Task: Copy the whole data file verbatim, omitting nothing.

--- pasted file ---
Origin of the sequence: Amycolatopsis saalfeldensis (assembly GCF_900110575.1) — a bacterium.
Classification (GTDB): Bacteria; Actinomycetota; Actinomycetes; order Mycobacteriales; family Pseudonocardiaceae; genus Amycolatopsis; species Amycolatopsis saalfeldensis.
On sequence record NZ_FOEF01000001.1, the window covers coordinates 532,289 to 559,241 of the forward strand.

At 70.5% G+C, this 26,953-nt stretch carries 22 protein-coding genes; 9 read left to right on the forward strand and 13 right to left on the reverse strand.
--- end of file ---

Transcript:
Origin of the sequence: Amycolatopsis saalfeldensis (assembly GCF_900110575.1) — a bacterium.
Classification (GTDB): Bacteria; Actinomycetota; Actinomycetes; order Mycobacteriales; family Pseudonocardiaceae; genus Amycolatopsis; species Amycolatopsis saalfeldensis.
On sequence record NZ_FOEF01000001.1, the window covers coordinates 532,289 to 559,241 of the forward strand.

At 70.5% G+C, this 26,953-nt stretch carries 22 protein-coding genes; 9 read left to right on the forward strand and 13 right to left on the reverse strand.